Blockchain is Already Solving Real Problems in India

May 31, 2018

Editor's Note: While cryptocurrencies draw a lot of polarizing opinions, their underlying technology - the blockchain - seems to have found favour from all quarters. Last week Prasheel attended a full day conference focused solely on blockchain technology. Here are his insights.

As I told you last week, I attended a full day blockchain conference at the Taj Mahal Palace, here in Mumbai.

And as promised, here are some insights:

The event was intriguing to say the least.

Apart from the brilliant presentations on applications of blockchain, artificial intelligence, legal aspects of blockchain and cryptocurrencies, and a lot of future focused viewpoints, I was able to interact first-hand with the first generation of blockchain entrepreneurs from India and abroad.

I interacted with the CEO of Everledger, a global startup that is revolutionizing the diamond industry, and has already put over 1.8 million diamonds on the blockchain to enable provenance and traceability across the supply chain.

Another business, which deals with pharma companies, is working to put researchers, universities, and pharma companies on the blockchain. This company wants to enable researchers to monetize their failed research and grant access to pharma companies and others to this research, all within a transparent trust-less framework.

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Researchers are often deterred from sharing or publishing their failed research, as it could give a jumpstart to someone else, or just because there is no incentive to share a failure.

This company is working to solve a real-world problem using the blockchain technology.

Not just this, another blockchain entrepreneur wants to put farmers on the blockchain. He wants to connect farmers and the local governments and the whole supply chain.

He's already begun a pilot run in rural districts in Mahrashtra, connecting farmers growing onions, for monitoring and eventual price discovery - all on the blockchain. Even though this project is at a nascent stage, it aims to use blockchain to solve real problems faced by farmers.

It isn't just startups, the National Stock Exchange's (NSE) CTO, Sankarson Banerjee, was one of the speakers at the event. While the NSE has not made any significant investments in blockchain technology, it is actively looking at blockchain use cases to streamline its processes.

Though he maintained a cautiously bullish stance, Mr. Banerjee compared blockchain to the internet boom, and that it could, in fact, have the same impact that the internet had on businesses worldwide.

He elucidated that blockchain can be great at certain things and could revolutionize certain industries, however it is not the universal answer to everything in its current form.

He added that we could very well be moving on to the other side of the hype cycle where blockchain could see mainstream adoption over time.

So, blockchain is not just hype and rhetoric. Along with big corporations who are testing the waters, there's actual groundwork being done by startups and small businesses. New businesses are latching on to this disruptive technology.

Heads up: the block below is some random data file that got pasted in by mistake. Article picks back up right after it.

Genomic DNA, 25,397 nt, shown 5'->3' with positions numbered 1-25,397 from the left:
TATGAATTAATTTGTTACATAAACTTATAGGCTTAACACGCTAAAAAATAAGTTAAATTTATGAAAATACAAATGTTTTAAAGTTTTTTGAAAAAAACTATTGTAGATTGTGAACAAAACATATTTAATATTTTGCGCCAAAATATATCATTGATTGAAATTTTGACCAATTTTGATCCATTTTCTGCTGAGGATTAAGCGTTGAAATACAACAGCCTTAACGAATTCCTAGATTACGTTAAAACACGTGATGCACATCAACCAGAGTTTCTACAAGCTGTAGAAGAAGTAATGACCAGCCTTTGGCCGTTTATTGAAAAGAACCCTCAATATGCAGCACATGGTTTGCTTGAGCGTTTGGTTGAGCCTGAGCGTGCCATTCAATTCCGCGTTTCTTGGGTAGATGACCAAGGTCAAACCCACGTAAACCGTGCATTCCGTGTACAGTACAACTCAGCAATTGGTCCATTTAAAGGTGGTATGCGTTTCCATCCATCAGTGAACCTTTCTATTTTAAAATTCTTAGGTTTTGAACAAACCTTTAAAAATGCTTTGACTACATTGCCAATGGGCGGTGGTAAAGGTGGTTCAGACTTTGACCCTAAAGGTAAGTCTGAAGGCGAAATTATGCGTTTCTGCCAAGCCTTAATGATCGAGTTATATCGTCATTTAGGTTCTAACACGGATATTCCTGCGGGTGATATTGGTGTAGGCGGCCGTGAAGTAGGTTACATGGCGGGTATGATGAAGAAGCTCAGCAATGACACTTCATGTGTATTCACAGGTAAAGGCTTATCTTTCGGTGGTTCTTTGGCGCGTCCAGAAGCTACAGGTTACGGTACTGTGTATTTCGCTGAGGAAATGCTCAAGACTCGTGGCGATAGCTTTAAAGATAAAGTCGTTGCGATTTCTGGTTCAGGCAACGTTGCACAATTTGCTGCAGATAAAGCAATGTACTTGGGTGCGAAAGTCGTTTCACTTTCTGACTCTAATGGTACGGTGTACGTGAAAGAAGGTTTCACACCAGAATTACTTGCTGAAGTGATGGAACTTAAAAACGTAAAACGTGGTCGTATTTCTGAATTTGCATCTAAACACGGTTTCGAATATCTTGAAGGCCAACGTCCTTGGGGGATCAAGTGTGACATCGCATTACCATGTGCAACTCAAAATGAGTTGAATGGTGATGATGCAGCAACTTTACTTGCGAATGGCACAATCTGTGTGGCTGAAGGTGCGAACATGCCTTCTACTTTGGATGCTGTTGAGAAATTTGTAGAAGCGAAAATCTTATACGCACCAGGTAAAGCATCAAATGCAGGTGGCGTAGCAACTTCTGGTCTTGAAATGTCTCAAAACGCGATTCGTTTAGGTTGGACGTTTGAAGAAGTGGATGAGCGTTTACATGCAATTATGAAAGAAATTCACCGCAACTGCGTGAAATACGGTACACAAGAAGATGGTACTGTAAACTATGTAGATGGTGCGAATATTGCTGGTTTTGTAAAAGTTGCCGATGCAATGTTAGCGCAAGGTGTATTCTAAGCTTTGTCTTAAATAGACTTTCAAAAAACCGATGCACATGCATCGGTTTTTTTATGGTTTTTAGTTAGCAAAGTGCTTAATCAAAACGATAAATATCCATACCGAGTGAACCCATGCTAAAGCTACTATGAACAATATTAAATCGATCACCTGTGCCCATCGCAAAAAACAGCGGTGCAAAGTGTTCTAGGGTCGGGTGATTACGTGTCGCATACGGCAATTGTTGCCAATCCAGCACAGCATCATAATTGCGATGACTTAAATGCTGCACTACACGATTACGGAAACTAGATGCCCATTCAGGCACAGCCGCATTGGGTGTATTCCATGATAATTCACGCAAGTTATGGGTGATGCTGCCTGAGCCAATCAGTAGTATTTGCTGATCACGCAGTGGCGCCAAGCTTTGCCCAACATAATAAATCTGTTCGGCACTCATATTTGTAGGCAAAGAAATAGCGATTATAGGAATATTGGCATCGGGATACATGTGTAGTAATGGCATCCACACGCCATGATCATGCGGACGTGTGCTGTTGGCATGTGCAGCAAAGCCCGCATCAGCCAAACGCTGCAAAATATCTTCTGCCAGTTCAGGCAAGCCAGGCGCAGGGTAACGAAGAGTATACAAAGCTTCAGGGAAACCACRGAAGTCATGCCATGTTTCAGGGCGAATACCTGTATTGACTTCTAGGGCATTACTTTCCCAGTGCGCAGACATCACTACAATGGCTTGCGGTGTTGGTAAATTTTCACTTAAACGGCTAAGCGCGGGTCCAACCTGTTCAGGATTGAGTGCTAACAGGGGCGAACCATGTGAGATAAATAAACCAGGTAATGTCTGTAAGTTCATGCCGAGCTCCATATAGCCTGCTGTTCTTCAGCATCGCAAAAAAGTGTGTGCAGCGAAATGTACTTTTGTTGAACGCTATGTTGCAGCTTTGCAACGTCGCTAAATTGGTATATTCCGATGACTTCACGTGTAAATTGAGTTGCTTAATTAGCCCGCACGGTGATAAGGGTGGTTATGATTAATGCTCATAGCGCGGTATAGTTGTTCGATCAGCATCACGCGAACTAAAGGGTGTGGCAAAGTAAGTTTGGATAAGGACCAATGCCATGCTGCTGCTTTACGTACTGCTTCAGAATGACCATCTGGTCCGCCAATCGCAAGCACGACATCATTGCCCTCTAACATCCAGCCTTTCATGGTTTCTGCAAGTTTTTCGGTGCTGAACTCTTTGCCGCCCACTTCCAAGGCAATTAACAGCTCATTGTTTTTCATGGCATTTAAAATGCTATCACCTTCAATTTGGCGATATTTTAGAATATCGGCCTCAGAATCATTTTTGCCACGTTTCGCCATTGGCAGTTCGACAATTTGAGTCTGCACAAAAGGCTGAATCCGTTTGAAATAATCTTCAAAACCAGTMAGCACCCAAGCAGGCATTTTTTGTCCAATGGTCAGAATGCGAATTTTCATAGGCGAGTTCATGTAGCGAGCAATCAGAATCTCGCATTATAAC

And all of this is happening despite the government's current negative stance on cryptocurrencies, which inherently affect interest in blockchain.

One common thread I observed in all of my interactions with blockchain businesses and startups was the lack of regulatory framework from the government. All of them hoped for a regulatory sandbox for testing and deploying blockchain projects.

Thus, while there is a widening interest in the blockchain space, it is dampened by the government's stand on cryptos and a lack of a regulatory framework for blockchain and its applications.

The government needs to step up and come up with a clear regulatory framework, or see India left behind on the next big revolution.

Warm regards,

Prasheel Vartak
Prasheel Vartak, CBP (Certified Bitcoin Professional)
Editor, Crypto Confidential

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3 Responses to "Blockchain is Already Solving Real Problems in India"


Jun 16, 2018

Soap oil applaud and water clean and cotton cloth taken in black chain clean and table fan or calling fan wet conditions after coconut oil apply in the chain now block chain cleand


Deepak Machcado

Jun 1, 2018

When you go to any "blockchain" conference, ask these 3 questions:

1. What blockchain platform is it? (Bitcoin, Hyperledger, Ethereum, Neo etc)
2. Are the nodes distributed to entities beyond the corporate? (who is mining?)
3. What is the consensus mechanism? (what's the reward for miners?)

You'll be lucky to get a satisfactory response.
Blockchain is not some saving grace; it is just a distributed database / ledger.
Bitcoin blockchain is the most successful one; I am yet to see another application as successful / decentralised as bitcoin and probably never will.


Rajeev Arora

May 31, 2018

As per Gartner, Blockchain has excellent potential over the long term (10 years). It needs to address issues related to speed and reliability. Bitcoin, the most talked about blockchain implementation can process about 7-8 transactions per second and as a comparison Visa processes 20,000 transactions per second. I would like to wait and watch for now as to how this technology improves over time.

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